Phyllis Rose chose the following by Roland Barthes for her Parallel Lives: Five Victorian Marriages (1983):

“Marriage affords great collective excitations: if we managed to suppress the Oedipus complex and marriage, what would be left for us to tell?”

WITH CLOTHES: A new Club Monaco store in Manhattan's Flatiron District includes a mini outlet of the venerable Strand, with more than 700 titles for sale, and a coffee shop to boot. A spokesman for the New York-based retailer told The New York Times, “We wanted to reinforce our status as a true lifestyle destination.”

WINNER: Eleanor Catton, 28, was the youngest writer ever to win the Man Booker Prize of $80,000. Her 832-page novel is entitled The Luminaries. It is set in 19th century New Zealand where she was raised.

The Guardian called the book a gold rush murder mystery—a thriller.

Next year, for the first time, American authors will be allowed to enter the Man Booker competition.  “Catton’s talent is already too bright for that to be a problem for her,” The Guardian said.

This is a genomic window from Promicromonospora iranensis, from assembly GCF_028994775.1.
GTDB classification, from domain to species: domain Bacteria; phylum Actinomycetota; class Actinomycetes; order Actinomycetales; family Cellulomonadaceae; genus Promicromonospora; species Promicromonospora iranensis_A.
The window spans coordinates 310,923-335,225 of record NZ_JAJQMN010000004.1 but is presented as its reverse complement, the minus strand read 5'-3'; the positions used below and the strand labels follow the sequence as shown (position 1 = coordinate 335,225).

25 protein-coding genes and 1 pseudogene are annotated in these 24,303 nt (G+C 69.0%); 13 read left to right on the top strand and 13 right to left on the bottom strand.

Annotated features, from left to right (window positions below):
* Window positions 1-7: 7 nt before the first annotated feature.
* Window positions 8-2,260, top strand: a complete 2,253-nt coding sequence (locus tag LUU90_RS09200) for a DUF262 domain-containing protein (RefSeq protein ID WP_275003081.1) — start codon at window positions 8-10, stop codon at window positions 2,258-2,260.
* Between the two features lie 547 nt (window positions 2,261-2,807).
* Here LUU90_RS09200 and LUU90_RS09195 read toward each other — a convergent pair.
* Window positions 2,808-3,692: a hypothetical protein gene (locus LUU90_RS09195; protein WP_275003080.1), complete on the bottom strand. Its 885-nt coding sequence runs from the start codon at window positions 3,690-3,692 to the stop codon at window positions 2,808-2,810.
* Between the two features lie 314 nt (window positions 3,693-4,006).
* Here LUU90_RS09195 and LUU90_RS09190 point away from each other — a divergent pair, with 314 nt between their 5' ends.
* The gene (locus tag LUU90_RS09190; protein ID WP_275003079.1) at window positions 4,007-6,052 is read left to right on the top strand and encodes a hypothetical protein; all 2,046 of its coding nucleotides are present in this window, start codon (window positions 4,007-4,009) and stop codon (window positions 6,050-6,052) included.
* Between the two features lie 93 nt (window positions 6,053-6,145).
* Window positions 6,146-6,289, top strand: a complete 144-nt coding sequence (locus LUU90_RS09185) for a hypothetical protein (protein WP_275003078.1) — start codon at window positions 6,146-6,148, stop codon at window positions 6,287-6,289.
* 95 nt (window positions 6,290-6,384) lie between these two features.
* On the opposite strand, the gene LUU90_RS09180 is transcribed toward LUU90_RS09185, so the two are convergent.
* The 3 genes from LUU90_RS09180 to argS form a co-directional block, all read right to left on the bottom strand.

HOT TITLE: Kristin Battista-Frazee is the daughter of the man who distributed the movie Deep Throat.  Her memoir, The Pornographer’s Daughter, will be published by Skyhorse in 2014.

In an article for The Daily Beast, Battista-Frazee said that "Deep Throat did give way to the creation of women’s erotic porn and novels including the bestselling 50 Shades of Gray series and leadership roles in the porn industry.”

PW said the book had been optioned for a Hollywood movie.

HEALED: Tamara Mellon, the co-founder of Jimmy Choo, has written a memoir titled In My Shoes.  The book has lines like “I was still juggling a small baby, an impaired ex-husband, and an asshole of a CEO that I couldn’t get rid of.”